I was aware that the job was not straight forward because of the location of the top securing nut on the shock absorber, this is extremely difficult to access and a 16mm thin open ended spanner has to be available, the spanner I used was the spanner from an angle grinder kit 15mm which I adapted by increasing to 16mm, designed to hold the motor spindle tight while loosening and tightening the disc clamping nut, this was the thinnest spanner I had at 4mm and even then the access to the nut on the off-side shock absorber was extremely tight and difficult to get at.
Bear in mind that this nut is not encapsulated or fixed in place and so when fully undone drops drown the back of the rear sub frame, although it is quite easy to get out using a hack saw blade . You do however have to get it back into place when you have fitted the new shock absorber.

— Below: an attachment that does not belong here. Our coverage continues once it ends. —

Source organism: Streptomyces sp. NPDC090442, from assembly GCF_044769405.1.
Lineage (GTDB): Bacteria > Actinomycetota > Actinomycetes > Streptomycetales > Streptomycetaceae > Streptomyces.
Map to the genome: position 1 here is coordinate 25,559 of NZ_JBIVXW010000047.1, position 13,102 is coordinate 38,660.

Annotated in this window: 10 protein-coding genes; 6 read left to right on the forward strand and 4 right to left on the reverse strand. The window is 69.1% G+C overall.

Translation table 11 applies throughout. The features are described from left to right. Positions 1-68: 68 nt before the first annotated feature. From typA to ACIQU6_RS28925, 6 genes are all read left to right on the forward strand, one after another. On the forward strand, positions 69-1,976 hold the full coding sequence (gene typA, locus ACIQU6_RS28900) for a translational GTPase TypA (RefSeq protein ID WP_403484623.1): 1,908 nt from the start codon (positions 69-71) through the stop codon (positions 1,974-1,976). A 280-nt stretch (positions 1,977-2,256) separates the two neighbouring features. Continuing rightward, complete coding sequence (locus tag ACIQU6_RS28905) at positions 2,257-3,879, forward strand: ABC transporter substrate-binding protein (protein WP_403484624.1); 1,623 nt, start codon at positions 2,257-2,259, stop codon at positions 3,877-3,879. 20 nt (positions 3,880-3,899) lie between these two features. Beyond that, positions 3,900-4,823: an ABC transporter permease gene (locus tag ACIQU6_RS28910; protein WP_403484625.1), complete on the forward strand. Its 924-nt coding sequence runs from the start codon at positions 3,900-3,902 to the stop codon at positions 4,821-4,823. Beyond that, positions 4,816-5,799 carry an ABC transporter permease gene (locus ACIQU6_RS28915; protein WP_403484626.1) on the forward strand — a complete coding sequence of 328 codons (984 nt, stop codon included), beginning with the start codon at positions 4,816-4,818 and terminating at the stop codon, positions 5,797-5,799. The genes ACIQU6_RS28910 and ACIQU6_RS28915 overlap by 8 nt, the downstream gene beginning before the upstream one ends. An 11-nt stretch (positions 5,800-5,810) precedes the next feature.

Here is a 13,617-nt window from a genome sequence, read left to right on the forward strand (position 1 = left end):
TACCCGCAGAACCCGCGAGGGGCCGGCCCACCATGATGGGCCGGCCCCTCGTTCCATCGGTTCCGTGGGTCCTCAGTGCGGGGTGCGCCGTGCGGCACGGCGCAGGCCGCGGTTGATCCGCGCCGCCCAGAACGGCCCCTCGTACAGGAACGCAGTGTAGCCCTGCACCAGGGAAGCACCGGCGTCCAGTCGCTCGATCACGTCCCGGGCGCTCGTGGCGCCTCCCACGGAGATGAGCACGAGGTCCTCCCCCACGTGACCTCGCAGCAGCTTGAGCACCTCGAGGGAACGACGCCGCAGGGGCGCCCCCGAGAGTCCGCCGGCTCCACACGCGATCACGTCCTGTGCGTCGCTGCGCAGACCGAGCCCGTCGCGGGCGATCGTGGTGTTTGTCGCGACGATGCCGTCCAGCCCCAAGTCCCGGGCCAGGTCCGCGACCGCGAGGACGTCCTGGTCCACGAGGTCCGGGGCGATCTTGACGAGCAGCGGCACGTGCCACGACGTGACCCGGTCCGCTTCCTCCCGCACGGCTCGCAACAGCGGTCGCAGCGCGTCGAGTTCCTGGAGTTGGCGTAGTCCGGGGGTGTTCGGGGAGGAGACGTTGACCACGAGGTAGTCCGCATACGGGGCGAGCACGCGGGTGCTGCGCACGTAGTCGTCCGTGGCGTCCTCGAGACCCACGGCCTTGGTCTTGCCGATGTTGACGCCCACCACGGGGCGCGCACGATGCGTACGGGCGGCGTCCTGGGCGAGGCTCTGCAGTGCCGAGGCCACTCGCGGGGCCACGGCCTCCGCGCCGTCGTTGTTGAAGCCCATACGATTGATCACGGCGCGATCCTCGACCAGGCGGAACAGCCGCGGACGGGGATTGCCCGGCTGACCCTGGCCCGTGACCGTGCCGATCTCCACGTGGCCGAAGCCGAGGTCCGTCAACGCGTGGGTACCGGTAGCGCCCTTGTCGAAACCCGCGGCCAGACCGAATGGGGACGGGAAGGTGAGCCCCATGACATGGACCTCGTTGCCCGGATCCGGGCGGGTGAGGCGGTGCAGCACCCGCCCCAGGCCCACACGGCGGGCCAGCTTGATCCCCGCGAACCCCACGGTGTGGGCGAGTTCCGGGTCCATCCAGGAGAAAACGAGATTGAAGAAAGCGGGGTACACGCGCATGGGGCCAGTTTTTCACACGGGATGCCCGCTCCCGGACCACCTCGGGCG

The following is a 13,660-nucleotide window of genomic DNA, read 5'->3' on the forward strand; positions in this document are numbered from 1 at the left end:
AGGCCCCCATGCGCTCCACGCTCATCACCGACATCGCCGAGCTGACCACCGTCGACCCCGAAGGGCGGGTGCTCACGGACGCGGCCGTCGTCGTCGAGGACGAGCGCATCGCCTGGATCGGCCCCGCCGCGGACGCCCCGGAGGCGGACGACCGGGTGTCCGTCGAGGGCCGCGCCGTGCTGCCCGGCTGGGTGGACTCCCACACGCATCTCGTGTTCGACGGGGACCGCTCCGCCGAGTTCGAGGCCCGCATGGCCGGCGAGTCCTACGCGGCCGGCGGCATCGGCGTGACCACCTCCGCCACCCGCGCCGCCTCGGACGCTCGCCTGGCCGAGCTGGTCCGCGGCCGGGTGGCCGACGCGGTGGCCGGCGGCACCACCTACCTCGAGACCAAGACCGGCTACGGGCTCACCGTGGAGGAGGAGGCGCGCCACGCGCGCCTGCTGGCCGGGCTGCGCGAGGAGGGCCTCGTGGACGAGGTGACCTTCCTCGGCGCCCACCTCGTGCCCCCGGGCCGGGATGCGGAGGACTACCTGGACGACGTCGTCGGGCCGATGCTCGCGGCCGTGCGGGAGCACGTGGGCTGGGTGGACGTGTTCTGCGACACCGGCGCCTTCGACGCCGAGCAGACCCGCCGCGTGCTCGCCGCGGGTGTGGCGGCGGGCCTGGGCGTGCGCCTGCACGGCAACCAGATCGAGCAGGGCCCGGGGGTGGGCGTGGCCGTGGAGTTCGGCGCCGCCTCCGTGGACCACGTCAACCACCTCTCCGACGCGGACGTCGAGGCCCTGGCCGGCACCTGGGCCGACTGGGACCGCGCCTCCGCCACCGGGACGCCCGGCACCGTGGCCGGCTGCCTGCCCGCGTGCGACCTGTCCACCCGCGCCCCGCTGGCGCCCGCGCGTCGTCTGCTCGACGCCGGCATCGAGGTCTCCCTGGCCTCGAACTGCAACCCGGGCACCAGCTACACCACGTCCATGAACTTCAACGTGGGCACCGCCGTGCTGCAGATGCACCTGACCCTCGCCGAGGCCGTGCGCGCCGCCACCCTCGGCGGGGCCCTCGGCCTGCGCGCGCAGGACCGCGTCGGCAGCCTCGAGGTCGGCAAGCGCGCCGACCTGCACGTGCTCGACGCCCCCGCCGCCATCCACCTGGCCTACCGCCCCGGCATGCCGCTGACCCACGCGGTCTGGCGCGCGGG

There is insufficient room to get your fingers in position to hold the nut while the bolt is turned and therefore I had to come up with a solution, somehow the nut had to be got into position and held there while the bolt was turned to engage the thread in the nut.(This task tests the patience of a Saint and is not easy to do. )
When pushing the new shock absorber up into the sub frame it will be found to be a tight and takes some minutes to get the unit into the correct position to be able to slide the bolt through , I also ensured the shaft of the bolt was greased in each case. test the positioning to ensure the securing bolt slides through the sub frame and shock absorber bush before attempting to fit the nut, then remove.